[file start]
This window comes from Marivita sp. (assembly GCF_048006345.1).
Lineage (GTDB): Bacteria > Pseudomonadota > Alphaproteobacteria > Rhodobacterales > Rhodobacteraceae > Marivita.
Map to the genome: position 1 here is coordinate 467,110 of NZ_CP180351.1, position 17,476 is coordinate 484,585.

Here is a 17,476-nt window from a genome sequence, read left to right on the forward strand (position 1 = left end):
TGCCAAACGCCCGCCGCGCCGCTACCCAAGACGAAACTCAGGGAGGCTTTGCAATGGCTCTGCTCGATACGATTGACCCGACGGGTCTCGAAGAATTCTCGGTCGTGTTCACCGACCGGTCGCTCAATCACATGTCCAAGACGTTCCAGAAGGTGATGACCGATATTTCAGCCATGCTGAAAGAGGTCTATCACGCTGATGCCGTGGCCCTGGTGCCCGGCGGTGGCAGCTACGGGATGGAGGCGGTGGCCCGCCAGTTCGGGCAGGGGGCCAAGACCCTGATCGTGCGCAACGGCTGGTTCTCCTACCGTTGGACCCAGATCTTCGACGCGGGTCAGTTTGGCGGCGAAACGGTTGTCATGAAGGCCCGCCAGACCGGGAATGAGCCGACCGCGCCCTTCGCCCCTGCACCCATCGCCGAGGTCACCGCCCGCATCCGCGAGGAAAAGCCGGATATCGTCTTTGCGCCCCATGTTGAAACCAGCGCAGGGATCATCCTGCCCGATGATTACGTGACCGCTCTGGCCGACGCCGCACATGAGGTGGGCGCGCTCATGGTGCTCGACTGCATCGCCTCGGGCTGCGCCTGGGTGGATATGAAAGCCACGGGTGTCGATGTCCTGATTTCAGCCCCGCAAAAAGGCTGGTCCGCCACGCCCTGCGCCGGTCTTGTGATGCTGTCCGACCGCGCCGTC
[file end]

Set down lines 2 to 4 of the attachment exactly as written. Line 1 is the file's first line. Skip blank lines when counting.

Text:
Lineage (GTDB): Bacteria > Pseudomonadota > Alphaproteobacteria > Rhodobacterales > Rhodobacteraceae > Marivita.
Map to the genome: position 1 here is coordinate 467,110 of NZ_CP180351.1, position 17,476 is coordinate 484,585.

Here is a 17,476-nt window from a genome sequence, read left to right on the forward strand (position 1 = left end):